A crowd of Iranian protesters has stormed the Saudi embassy in Tehran, ransacked it, and lit it on fire. The protest came in response to the Saudi execution this morning of a Shi’a cleric, Nimr al-Nimr. Pictures via Twitter:
RIGHT NOW: Saudi embassy in Tehran on fire after stormed by protesters over execution of Shiite leader al-Nimr pic.twitter.com/k92bTkh5hb— Sobhan Hassanvand (@Hassanvand) January 2, 2016
Video shows protesters inside Saudi embassy in Tehran pic.twitter.com/DEmsNLI6ZG— Sobhan Hassanvand (@Hassanvand) January 2, 2016
VIDEO: 12:08 AM, seems molotov cocktail thrown at Saudi embassy building in Tehran, protest over al-Nimr execution pic.twitter.com/d6vFKPcD6R— Sobhan Hassanvand (@Hassanvand) January 2, 2016
Nimr al-Nimr was executed along with 47 others, including the man Saudi authorities describe as al-Qaeda’s top spiritual leader in Saudi Arabia. These executions were a sign of just how worried Saudi Arabia has become about its security situation, threatened by Shi’a Iran on the one hand and a radical Sunni movement it can no longer fully control on the other. (The recent recapture of Ramadi by the Iranian-backed government in Iraq is also seen as a win for the Shi’a in this regional square-off.)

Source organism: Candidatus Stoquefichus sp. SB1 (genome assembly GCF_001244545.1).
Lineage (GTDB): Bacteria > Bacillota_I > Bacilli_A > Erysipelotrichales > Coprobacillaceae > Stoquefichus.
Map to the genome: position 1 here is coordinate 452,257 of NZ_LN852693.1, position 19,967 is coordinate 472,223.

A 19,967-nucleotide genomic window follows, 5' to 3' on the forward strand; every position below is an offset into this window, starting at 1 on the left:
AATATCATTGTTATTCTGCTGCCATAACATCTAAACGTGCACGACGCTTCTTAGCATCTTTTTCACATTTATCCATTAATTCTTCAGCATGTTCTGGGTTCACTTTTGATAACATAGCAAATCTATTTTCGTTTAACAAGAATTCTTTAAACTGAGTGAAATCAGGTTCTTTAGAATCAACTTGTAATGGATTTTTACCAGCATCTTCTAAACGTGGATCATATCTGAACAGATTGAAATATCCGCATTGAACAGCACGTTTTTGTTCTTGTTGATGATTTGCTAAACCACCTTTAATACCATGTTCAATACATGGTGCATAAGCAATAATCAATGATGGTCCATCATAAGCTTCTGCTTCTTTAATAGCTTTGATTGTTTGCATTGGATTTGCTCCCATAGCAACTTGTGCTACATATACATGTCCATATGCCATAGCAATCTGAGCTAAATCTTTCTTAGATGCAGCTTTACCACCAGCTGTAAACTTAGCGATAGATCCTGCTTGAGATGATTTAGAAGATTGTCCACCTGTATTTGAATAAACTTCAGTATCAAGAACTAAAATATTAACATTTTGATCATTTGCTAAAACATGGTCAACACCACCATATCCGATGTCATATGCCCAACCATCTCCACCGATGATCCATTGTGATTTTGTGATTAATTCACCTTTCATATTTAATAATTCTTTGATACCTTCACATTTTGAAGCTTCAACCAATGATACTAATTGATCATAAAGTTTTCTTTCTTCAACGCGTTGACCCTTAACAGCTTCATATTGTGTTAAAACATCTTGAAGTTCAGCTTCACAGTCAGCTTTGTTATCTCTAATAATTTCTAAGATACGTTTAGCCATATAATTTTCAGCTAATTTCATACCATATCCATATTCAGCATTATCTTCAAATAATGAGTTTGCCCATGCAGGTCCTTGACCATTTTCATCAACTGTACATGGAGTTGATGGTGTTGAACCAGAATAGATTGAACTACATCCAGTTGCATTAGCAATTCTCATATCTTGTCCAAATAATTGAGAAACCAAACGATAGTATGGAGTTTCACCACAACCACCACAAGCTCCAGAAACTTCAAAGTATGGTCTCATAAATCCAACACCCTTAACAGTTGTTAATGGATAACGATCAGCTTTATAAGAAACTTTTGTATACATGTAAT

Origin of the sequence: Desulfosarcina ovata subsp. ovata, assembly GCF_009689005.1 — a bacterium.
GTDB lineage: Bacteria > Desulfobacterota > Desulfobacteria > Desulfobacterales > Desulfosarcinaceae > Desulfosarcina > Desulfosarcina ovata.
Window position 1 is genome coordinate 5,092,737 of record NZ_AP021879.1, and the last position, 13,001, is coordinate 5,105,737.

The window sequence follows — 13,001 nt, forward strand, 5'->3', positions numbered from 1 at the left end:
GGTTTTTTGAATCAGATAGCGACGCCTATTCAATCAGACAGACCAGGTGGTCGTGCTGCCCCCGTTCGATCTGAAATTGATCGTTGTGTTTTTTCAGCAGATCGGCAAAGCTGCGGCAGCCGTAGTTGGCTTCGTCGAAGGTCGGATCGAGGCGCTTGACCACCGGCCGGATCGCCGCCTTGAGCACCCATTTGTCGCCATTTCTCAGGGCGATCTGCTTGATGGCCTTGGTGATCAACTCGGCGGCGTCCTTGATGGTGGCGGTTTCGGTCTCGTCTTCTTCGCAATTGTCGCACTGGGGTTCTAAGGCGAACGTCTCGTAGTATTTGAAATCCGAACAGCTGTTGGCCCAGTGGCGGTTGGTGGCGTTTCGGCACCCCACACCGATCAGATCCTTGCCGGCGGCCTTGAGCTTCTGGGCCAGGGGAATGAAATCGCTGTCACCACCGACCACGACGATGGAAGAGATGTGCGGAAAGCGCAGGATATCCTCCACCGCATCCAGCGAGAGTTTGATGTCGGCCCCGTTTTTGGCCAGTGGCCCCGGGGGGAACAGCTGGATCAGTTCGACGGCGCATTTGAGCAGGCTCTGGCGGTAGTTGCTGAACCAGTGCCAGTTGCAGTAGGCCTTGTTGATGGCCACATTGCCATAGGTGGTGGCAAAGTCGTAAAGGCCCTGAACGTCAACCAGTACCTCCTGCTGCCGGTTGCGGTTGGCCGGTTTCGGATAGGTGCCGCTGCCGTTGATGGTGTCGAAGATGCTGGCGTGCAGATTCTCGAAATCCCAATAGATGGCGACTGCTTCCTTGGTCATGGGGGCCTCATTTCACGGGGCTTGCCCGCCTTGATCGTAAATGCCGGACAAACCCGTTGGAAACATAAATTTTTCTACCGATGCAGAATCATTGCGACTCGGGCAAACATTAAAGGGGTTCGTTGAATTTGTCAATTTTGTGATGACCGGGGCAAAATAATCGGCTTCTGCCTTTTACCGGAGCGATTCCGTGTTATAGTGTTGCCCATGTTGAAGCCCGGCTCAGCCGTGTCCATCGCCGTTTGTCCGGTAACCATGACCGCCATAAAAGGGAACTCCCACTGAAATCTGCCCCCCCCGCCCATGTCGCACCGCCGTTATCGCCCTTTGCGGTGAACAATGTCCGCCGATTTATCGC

But the execution of Nimr in particular was also much more than the product of anxiety: it represents a conscious decision on Riyadh’s part to raise the stakes in its regional showdown with Iran. (In a possibly related development, the Saudi-led coalition announced the end of a ceasefire against the Iranian-backed Houthis in Yemen on Saturday as well.) The Iranian storming of the Saudi embassy is a see-you-and-raise-you response.
The sack of the Saudi embassy carries echoes of the 1979 Iranian attacks on the U.S. Embassy. That led to the hostage crisis, which Iranian hardliners used to break the moderates, who, after the fall of the Shah, still had a fighting chance. Likewise, the current crisis in Saudi-Iranian relations also undercuts Iranian moderates and strengthens exactly the hardline elements in Iran—exactly the types that Obama hoped to disempower with the nuclear deal. If the radical wing of the Iranian establishment can now turn the Saudi crisis to full account, this will create not just a struggle between two religious extremes but a crisis for U.S. regional strategy, such as it is.
Those who think that what we’ve seen in Syria is as bad as things in the Middle East can get don’t understand much about sectarian hate and the dynamics of war.
Ed.: This post has been updated.